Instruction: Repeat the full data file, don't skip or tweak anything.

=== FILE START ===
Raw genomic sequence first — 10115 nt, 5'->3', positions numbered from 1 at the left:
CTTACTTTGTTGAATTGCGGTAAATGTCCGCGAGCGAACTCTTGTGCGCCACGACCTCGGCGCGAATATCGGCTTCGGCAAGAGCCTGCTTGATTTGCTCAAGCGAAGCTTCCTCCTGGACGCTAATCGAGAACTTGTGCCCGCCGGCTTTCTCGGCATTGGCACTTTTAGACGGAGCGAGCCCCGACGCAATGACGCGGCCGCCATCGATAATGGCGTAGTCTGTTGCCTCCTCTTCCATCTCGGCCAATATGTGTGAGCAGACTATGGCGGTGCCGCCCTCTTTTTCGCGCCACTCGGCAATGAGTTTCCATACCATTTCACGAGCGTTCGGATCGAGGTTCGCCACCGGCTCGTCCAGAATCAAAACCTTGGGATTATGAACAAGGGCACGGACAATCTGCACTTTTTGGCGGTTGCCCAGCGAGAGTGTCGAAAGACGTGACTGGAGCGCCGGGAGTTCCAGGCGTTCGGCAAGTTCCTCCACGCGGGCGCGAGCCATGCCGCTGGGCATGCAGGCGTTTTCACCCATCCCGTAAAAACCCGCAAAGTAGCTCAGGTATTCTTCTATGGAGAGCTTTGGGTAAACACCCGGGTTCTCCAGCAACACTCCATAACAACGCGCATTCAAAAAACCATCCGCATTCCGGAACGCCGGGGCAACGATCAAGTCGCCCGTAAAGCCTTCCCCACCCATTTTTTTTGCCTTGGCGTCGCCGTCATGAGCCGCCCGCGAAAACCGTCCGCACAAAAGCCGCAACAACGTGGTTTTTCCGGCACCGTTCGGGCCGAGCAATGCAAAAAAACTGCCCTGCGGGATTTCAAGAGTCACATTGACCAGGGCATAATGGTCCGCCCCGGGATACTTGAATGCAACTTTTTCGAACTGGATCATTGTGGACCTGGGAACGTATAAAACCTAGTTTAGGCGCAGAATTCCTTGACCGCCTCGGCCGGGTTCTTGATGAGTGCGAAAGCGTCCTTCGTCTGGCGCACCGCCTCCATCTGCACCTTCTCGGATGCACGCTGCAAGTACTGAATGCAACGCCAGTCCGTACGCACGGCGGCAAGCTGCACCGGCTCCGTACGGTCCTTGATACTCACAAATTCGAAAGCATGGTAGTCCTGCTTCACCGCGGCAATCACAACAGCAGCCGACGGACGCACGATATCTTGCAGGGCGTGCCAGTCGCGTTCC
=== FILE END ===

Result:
Raw genomic sequence first — 10115 nt, 5'->3', positions numbered from 1 at the left:
CTTACTTTGTTGAATTGCGGTAAATGTCCGCGAGCGAACTCTTGTGCGCCACGACCTCGGCGCGAATATCGGCTTCGGCAAGAGCCTGCTTGATTTGCTCAAGCGAAGCTTCCTCCTGGACGCTAATCGAGAACTTGTGCCCGCCGGCTTTCTCGGCATTGGCACTTTTAGACGGAGCGAGCCCCGACGCAATGACGCGGCCGCCATCGATAATGGCGTAGTCTGTTGCCTCCTCTTCCATCTCGGCCAATATGTGTGAGCAGACTATGGCGGTGCCGCCCTCTTTTTCGCGCCACTCGGCAATGAGTTTCCATACCATTTCACGAGCGTTCGGATCGAGGTTCGCCACCGGCTCGTCCAGAATCAAAACCTTGGGATTATGAACAAGGGCACGGACAATCTGCACTTTTTGGCGGTTGCCCAGCGAGAGTGTCGAAAGACGTGACTGGAGCGCCGGGAGTTCCAGGCGTTCGGCAAGTTCCTCCACGCGGGCGCGAGCCATGCCGCTGGGCATGCAGGCGTTTTCACCCATCCCGTAAAAACCCGCAAAGTAGCTCAGGTATTCTTCTATGGAGAGCTTTGGGTAAACACCCGGGTTCTCCAGCAACACTCCATAACAACGCGCATTCAAAAAACCATCCGCATTCCGGAACGCCGGGGCAACGATCAAGTCGCCCGTAAAGCCTTCCCCACCCATTTTTTTTGCCTTGGCGTCGCCGTCATGAGCCGCCCGCGAAAACCGTCCGCACAAAAGCCGCAACAACGTGGTTTTTCCGGCACCGTTCGGGCCGAGCAATGCAAAAAAACTGCCCTGCGGGATTTCAAGAGTCACATTGACCAGGGCATAATGGTCCGCCCCGGGATACTTGAATGCAACTTTTTCGAACTGGATCATTGTGGACCTGGGAACGTATAAAACCTAGTTTAGGCGCAGAATTCCTTGACCGCCTCGGCCGGGTTCTTGATGAGTGCGAAAGCGTCCTTCGTCTGGCGCACCGCCTCCATCTGCACCTTCTCGGATGCACGCTGCAAGTACTGAATGCAACGCCAGTCCGTACGCACGGCGGCAAGCTGCACCGGCTCCGTACGGTCCTTGATACTCACAAATTCGAAAGCATGGTAGTCCTGCTTCACCGCGGCAATCACAACAGCAGCCGACGGACGCACGATATCTTGCAGGGCGTGCCAGTCGCGTTCC